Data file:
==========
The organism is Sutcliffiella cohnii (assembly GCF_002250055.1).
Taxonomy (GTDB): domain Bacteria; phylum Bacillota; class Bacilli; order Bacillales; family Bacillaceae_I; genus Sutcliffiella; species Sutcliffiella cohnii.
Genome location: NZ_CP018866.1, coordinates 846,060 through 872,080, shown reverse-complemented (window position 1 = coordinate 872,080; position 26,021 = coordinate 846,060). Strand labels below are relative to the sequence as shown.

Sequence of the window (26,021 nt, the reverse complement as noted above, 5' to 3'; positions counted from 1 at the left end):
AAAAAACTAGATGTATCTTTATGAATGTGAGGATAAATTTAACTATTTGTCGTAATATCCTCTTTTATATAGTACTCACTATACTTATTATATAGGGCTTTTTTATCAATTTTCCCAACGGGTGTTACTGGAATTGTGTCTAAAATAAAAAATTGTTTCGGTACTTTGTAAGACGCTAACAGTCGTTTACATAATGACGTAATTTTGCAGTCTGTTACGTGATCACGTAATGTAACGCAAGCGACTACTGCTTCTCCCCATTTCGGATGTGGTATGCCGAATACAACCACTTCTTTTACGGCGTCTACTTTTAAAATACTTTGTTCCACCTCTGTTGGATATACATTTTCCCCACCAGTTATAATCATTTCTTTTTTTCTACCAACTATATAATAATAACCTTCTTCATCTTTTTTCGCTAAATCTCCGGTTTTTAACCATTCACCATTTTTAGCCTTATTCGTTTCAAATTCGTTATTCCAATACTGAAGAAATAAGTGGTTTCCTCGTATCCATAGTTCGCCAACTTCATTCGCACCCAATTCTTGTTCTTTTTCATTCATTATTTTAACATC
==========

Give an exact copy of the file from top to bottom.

The organism is Sutcliffiella cohnii (assembly GCF_002250055.1).
Taxonomy (GTDB): domain Bacteria; phylum Bacillota; class Bacilli; order Bacillales; family Bacillaceae_I; genus Sutcliffiella; species Sutcliffiella cohnii.
Genome location: NZ_CP018866.1, coordinates 846,060 through 872,080, shown reverse-complemented (window position 1 = coordinate 872,080; position 26,021 = coordinate 846,060). Strand labels below are relative to the sequence as shown.

Sequence of the window (26,021 nt, the reverse complement as noted above, 5' to 3'; positions counted from 1 at the left end):
AAAAAACTAGATGTATCTTTATGAATGTGAGGATAAATTTAACTATTTGTCGTAATATCCTCTTTTATATAGTACTCACTATACTTATTATATAGGGCTTTTTTATCAATTTTCCCAACGGGTGTTACTGGAATTGTGTCTAAAATAAAAAATTGTTTCGGTACTTTGTAAGACGCTAACAGTCGTTTACATAATGACGTAATTTTGCAGTCTGTTACGTGATCACGTAATGTAACGCAAGCGACTACTGCTTCTCCCCATTTCGGATGTGGTATGCCGAATACAACCACTTCTTTTACGGCGTCTACTTTTAAAATACTTTGTTCCACCTCTGTTGGATATACATTTTCCCCACCAGTTATAATCATTTCTTTTTTTCTACCAACTATATAATAATAACCTTCTTCATCTTTTTTCGCTAAATCTCCGGTTTTTAACCATTCACCATTTTTAGCCTTATTCGTTTCAAATTCGTTATTCCAATACTGAAGAAATAAGTGGTTTCCTCGTATCCATAGTTCGCCAACTTCATTCGCACCCAATTCTTGTTCTTTTTCATTCATTATTTTAACATC